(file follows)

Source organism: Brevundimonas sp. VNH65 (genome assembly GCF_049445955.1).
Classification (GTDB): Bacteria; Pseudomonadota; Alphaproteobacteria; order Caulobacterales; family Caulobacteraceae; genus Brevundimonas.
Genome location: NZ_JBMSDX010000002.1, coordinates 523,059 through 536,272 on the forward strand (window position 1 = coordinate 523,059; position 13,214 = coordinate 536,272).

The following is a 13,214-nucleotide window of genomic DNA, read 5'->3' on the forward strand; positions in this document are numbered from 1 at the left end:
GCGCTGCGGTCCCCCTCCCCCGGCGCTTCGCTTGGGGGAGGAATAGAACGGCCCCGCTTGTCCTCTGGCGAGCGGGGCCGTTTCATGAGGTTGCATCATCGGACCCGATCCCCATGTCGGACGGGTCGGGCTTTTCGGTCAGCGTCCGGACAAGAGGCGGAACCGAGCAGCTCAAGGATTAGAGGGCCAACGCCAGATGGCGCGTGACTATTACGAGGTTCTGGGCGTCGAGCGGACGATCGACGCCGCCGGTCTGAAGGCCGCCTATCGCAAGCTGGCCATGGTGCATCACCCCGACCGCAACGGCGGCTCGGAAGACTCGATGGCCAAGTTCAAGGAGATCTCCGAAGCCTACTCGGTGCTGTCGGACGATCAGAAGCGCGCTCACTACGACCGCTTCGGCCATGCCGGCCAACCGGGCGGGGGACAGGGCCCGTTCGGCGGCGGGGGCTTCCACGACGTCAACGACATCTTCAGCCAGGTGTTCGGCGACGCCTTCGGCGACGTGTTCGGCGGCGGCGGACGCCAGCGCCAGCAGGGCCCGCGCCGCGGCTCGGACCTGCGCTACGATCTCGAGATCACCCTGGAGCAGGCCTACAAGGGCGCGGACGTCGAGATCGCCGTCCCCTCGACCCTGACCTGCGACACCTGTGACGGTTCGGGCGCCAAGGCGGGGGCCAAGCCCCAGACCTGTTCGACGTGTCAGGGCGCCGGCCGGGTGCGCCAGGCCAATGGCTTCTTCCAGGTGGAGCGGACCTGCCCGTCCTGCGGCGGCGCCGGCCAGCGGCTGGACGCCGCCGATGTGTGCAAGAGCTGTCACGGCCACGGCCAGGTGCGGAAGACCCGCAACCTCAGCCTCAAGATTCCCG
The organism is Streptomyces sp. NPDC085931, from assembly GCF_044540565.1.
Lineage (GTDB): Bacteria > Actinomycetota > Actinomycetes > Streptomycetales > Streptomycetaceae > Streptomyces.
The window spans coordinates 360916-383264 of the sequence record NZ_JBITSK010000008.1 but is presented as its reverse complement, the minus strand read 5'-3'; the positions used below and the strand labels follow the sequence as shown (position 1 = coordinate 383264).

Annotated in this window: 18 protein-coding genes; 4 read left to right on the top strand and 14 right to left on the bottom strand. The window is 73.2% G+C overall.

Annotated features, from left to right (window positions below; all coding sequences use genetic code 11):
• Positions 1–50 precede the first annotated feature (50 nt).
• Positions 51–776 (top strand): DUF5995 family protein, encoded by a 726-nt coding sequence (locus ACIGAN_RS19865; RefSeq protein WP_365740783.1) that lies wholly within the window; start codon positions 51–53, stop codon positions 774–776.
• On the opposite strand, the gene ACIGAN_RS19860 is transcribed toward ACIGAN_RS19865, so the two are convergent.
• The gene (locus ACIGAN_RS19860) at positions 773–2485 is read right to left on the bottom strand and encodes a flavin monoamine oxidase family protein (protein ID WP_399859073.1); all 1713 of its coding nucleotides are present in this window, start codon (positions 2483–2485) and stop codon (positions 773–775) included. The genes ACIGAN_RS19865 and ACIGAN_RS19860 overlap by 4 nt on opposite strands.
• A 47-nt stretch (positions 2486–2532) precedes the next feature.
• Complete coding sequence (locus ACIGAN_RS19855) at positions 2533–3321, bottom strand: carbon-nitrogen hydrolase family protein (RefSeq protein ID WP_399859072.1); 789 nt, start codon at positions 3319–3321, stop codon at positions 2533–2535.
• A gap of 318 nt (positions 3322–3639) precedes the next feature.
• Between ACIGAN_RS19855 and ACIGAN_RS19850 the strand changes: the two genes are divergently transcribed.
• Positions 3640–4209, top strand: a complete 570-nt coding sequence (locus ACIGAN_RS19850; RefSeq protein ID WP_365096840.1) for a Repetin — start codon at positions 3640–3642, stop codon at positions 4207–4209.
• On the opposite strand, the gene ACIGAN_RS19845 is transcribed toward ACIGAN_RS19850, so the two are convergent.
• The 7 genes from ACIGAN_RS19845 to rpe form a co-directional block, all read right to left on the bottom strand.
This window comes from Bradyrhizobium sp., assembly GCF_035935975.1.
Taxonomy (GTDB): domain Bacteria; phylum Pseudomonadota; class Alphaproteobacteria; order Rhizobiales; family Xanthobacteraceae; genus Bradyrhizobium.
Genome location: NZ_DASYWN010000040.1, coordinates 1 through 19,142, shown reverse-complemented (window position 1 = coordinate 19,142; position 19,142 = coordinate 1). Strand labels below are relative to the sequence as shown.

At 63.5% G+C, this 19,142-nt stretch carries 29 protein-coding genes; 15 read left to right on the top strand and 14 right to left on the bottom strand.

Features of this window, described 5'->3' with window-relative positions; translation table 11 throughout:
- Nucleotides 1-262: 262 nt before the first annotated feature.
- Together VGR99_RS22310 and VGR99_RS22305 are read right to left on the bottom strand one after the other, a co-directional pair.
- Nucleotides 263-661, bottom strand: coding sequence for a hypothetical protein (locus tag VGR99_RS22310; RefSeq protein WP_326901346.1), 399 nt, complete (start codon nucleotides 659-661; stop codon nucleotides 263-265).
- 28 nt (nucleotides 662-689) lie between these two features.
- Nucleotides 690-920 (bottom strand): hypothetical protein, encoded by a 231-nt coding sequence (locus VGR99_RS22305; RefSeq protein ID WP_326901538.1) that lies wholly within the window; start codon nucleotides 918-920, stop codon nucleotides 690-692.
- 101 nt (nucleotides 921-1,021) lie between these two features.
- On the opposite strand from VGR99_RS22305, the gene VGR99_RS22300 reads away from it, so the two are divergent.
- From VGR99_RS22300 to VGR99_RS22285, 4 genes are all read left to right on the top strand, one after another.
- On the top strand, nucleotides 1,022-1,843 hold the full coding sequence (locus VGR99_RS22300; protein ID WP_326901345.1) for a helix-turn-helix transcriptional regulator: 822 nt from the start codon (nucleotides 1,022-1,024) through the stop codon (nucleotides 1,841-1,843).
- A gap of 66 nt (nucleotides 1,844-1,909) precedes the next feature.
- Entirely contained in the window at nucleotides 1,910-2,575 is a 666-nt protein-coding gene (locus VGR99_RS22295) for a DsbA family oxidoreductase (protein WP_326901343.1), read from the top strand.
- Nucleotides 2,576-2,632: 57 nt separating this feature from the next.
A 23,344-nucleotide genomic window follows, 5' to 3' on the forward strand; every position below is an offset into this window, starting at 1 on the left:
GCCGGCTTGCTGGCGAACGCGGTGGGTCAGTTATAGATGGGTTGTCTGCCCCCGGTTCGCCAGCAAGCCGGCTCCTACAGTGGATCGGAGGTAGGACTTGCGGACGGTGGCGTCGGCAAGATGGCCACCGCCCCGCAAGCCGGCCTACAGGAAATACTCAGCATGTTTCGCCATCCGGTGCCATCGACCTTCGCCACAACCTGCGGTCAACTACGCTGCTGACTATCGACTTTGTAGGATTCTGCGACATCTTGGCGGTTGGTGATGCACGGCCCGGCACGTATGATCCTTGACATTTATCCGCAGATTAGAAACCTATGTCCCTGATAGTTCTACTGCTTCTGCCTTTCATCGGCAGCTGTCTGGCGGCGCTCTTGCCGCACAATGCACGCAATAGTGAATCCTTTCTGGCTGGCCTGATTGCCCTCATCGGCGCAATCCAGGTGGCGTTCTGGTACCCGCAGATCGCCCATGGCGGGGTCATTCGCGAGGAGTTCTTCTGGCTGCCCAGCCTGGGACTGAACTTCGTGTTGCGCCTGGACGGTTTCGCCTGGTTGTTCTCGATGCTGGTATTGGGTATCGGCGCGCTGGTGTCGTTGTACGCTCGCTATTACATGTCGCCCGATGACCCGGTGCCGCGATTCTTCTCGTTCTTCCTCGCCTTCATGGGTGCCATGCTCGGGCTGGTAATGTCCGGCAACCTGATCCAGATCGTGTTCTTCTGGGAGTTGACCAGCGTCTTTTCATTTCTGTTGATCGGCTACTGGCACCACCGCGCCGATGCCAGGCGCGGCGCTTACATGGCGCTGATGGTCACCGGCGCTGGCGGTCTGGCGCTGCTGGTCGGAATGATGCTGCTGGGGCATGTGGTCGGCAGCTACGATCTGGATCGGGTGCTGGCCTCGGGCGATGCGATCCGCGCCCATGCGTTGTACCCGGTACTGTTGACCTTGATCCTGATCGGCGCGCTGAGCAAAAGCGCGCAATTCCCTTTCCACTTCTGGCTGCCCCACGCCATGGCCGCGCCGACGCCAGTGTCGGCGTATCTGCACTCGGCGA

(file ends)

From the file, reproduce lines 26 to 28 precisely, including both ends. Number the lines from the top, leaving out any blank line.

Features of this window, described 5'->3' with window-relative positions; translation table 11 throughout:
- Nucleotides 1-262: 262 nt before the first annotated feature.
- Together VGR99_RS22310 and VGR99_RS22305 are read right to left on the bottom strand one after the other, a co-directional pair.